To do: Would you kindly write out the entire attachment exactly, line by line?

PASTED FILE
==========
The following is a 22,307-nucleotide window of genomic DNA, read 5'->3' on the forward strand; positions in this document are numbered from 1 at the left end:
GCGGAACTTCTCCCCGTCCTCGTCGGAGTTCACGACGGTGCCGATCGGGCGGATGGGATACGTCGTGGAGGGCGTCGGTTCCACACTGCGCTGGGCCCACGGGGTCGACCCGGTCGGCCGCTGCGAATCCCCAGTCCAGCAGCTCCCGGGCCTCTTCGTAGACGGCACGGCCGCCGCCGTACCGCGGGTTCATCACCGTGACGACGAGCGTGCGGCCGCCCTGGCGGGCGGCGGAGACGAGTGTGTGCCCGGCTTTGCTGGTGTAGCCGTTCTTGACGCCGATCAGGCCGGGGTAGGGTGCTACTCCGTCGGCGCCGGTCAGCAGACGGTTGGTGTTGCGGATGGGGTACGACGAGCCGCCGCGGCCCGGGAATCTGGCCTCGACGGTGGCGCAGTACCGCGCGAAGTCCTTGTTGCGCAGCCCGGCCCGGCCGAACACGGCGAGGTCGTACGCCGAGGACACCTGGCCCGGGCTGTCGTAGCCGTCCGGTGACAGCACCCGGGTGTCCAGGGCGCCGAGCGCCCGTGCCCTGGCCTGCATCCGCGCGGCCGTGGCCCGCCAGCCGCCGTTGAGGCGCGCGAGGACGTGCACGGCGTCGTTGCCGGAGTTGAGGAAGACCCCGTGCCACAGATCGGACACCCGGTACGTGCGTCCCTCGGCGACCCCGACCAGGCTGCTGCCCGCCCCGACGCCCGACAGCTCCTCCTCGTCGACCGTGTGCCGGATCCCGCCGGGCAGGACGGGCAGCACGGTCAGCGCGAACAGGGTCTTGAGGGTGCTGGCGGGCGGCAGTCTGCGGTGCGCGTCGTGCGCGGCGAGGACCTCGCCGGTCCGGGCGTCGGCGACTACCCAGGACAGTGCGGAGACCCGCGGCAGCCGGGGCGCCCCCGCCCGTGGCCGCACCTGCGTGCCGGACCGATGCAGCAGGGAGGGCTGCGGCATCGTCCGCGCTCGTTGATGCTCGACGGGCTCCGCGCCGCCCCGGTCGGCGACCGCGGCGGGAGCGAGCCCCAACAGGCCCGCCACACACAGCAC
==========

The following is a 22,307-nucleotide window of genomic DNA, read 5'->3' on the forward strand; positions in this document are numbered from 1 at the left end:
GCGGAACTTCTCCCCGTCCTCGTCGGAGTTCACGACGGTGCCGATCGGGCGGATGGGATACGTCGTGGAGGGCGTCGGTTCCACACTGCGCTGGGCCCACGGGGTCGACCCGGTCGGCCGCTGCGAATCCCCAGTCCAGCAGCTCCCGGGCCTCTTCGTAGACGGCACGGCCGCCGCCGTACCGCGGGTTCATCACCGTGACGACGAGCGTGCGGCCGCCCTGGCGGGCGGCGGAGACGAGTGTGTGCCCGGCTTTGCTGGTGTAGCCGTTCTTGACGCCGATCAGGCCGGGGTAGGGTGCTACTCCGTCGGCGCCGGTCAGCAGACGGTTGGTGTTGCGGATGGGGTACGACGAGCCGCCGCGGCCCGGGAATCTGGCCTCGACGGTGGCGCAGTACCGCGCGAAGTCCTTGTTGCGCAGCCCGGCCCGGCCGAACACGGCGAGGTCGTACGCCGAGGACACCTGGCCCGGGCTGTCGTAGCCGTCCGGTGACAGCACCCGGGTGTCCAGGGCGCCGAGCGCCCGTGCCCTGGCCTGCATCCGCGCGGCCGTGGCCCGCCAGCCGCCGTTGAGGCGCGCGAGGACGTGCACGGCGTCGTTGCCGGAGTTGAGGAAGACCCCGTGCCACAGATCGGACACCCGGTACGTGCGTCCCTCGGCGACCCCGACCAGGCTGCTGCCCGCCCCGACGCCCGACAGCTCCTCCTCGTCGACCGTGTGCCGGATCCCGCCGGGCAGGACGGGCAGCACGGTCAGCGCGAACAGGGTCTTGAGGGTGCTGGCGGGCGGCAGTCTGCGGTGCGCGTCGTGCGCGGCGAGGACCTCGCCGGTCCGGGCGTCGGCGACTACCCAGGACAGTGCGGAGACCCGCGGCAGCCGGGGCGCCCCCGCCCGTGGCCGCACCTGCGTGCCGGACCGATGCAGCAGGGAGGGCTGCGGCATCGTCCGCGCTCGTTGATGCTCGACGGGCTCCGCGCCGCCCCGGTCGGCGACCGCGGCGGGAGCGAGCCCCAACAGGCCCGCCACACACAGCAC